Interview with Going Loud Studios’ Ben Kane

Going Loud Studios now has a trio of titles available on Xbox LIVE Indie Games and given how unique each title is from one another, it’s easy to see the ambition of developer Ben Kane. Coming off of the release of his newest title DLC Quest, Kane was able to take some time to talk to IndieSnack about his titles.

IndieSnack: Can you start by introducing yourself? Can you tell us how Going Loud Studios started and what its mission is?

Ben Kane: Hi, my name is Ben Kane and I’m the sole member of a little independent game development outfit I call Going Loud Studios. I started indie development a little over a year ago after working in the industry and eventually deciding to branch off and try doing things my own way. The “studio” started in a basement and has recently moved up to “spare bedroom” status, with a window and everything. Times are good.

The mission of Going Loud Studios is a bit aimless, but that’s actually the point. I entered into indie development because I wanted the flexibility to work on whatever I wanted, whenever I wanted. In a sense, the goal is simply to make games that I want to make (and play), and then share them with as many people as possible. Then repeat, improving along the way.

IS: Right now you have three games available on Xbox LIVE Indie Games – Zombie Accountant, Lair of the Evildoer and DLC Quest. Each of these differ in gameplay styles and themes. Was this intentional? What kind of design challenges did you encounter in mixing it up with your styles and themes?

BK: The change in gameplay and styles is definitely intentional, though more the result of what I wanted to do at the time rather than any long-term planning. It’s certainly easier to pump out sequels and build off your existing efforts, but I feel the variety is more interesting to work on and thus it keeps me motivated. My games have to be something that I’m personally interested in playing if I’m to have any hope of actually finishing and shipping them.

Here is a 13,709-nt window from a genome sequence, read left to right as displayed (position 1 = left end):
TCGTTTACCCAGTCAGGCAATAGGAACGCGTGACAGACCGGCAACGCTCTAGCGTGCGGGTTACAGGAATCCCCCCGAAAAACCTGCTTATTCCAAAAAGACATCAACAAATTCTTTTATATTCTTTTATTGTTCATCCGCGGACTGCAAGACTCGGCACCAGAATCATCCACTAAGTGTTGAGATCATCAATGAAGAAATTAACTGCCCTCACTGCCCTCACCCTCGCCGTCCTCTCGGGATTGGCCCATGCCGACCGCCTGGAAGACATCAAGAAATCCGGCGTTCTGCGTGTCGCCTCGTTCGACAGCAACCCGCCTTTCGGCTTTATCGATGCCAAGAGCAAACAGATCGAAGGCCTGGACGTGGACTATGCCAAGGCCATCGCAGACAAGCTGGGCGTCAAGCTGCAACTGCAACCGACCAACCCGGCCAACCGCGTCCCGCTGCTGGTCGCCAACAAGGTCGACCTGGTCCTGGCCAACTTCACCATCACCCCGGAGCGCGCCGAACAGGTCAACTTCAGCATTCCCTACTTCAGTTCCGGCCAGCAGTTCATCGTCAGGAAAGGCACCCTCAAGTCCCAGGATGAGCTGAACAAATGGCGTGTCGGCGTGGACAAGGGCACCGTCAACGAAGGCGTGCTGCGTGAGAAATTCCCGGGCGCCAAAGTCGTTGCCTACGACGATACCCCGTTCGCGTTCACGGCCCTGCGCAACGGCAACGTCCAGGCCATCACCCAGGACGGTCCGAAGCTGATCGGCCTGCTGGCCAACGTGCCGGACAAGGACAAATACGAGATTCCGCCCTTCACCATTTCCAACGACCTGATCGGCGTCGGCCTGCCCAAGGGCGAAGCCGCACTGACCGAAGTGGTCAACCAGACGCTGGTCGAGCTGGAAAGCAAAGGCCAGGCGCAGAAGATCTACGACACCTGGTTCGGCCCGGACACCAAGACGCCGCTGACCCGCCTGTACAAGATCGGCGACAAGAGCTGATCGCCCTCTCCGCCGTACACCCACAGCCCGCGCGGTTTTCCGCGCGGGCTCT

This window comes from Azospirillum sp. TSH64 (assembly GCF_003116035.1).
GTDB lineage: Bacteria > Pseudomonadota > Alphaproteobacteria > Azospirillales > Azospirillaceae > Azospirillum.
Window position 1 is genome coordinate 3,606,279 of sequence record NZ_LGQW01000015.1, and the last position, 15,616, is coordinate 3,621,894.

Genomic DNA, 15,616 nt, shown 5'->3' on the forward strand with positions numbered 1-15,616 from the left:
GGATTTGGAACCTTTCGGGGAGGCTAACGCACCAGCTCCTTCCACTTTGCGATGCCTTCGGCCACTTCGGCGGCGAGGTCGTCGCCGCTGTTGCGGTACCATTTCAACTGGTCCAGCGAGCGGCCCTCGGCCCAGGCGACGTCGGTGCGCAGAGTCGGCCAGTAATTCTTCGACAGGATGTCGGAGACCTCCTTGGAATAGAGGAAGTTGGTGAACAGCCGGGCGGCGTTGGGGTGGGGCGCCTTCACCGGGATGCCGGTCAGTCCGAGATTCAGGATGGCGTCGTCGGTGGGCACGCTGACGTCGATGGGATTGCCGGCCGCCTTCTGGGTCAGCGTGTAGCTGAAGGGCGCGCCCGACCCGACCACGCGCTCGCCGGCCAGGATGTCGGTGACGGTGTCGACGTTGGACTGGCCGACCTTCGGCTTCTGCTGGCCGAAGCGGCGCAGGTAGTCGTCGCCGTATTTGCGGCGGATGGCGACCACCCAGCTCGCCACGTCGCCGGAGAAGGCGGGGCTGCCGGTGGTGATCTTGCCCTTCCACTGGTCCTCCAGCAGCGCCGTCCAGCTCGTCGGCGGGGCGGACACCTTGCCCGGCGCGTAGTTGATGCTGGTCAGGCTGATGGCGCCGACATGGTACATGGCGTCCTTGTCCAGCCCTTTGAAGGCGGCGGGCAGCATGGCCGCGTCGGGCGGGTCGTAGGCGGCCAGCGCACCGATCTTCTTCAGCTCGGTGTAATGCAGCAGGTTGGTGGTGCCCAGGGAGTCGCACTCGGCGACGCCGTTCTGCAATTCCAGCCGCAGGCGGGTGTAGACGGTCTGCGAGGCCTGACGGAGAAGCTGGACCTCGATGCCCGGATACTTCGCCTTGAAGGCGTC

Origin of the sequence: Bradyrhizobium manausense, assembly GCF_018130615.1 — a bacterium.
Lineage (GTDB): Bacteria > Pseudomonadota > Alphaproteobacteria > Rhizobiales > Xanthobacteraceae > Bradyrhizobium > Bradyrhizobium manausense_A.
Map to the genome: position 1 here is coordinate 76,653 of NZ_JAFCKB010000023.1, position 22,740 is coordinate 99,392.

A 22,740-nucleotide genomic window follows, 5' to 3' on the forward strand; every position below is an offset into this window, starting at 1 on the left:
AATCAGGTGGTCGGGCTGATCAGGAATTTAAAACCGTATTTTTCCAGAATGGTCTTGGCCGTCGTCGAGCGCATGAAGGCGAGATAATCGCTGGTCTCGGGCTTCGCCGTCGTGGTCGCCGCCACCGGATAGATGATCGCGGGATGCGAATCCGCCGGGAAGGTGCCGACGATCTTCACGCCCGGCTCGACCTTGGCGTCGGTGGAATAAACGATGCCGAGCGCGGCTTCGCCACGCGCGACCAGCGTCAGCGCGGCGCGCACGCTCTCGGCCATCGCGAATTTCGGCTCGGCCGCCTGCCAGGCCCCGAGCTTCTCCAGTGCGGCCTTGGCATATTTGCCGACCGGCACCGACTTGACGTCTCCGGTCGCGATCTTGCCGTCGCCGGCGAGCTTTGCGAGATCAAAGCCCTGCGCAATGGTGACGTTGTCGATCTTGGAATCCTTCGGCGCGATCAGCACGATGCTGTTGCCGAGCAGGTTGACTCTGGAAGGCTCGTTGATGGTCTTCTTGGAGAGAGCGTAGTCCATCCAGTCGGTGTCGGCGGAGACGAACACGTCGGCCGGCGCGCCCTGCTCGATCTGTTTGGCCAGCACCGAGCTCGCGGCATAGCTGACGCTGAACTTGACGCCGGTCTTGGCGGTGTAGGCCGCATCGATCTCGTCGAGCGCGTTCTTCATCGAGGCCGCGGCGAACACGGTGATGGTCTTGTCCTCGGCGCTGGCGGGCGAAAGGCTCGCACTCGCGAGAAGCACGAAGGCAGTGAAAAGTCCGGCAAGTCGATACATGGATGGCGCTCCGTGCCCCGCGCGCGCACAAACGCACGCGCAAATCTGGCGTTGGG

Of course, this does create more work for me. It’s risky to start from scratch with each game, but thankfully there is a lot of low-level, behind-the-scenes work that I am able to re-use in each game that isn’t very apparent on the surface. That lets me focus on the more interesting elements, like prototyping gameplay and trying out new graphic styles and mechanics. As far as design goes, I’m basically winging it no matter what type of game I decide to make. I’m a software engineer by training, so I pick up what design advice I can and then apply a fairly rigorous “Is this fun?” test to whatever I come up with.

IS: Your most recent game release is DLC Quest. What prompted this satirical look at the current game industry? Do you have any input on how downloadable content should be handled?

BK: DLC Quest was originally just an idea for a tongue-in-cheek update to Lair of the Evildoer. Late in development, some DLC was announced for a big upcoming game that was described as “essential.” The response from the community was overwhelmingly negative – after all, this game wasn’t even out yet and already important DLC was being pushed on them. I wanted to make an update to mock that DLC pack, but I already had too much work on my plate. So instead, I just wrote the idea down. Then I kept writing down ideas whenever “bad” DLC was announced. Pretty soon, I had so much material written down that I looked at my notes and decided that it could be a stand-alone game.

DLC has certainly been handled properly in the past. When it’s “done right,” I really think both consumers and publishers benefit from it. It gives fans of a game more content in a universe they love and it lets publishers get more revenue from the fans that are more than willing to spend beyond the $60 cost of entry. The packs that rub the community the wrong way are usually easy to spot: They withhold content that players feel “should” be in the core game or they give advantages to players who spend more. To handle it properly, I think you simply need to ensure that the core game is not affected by either the inclusion nor exclusion of the DLC. Ideally, this would be by adding something completely new, like the Undead Nightmare pack for Red Dead Redemption.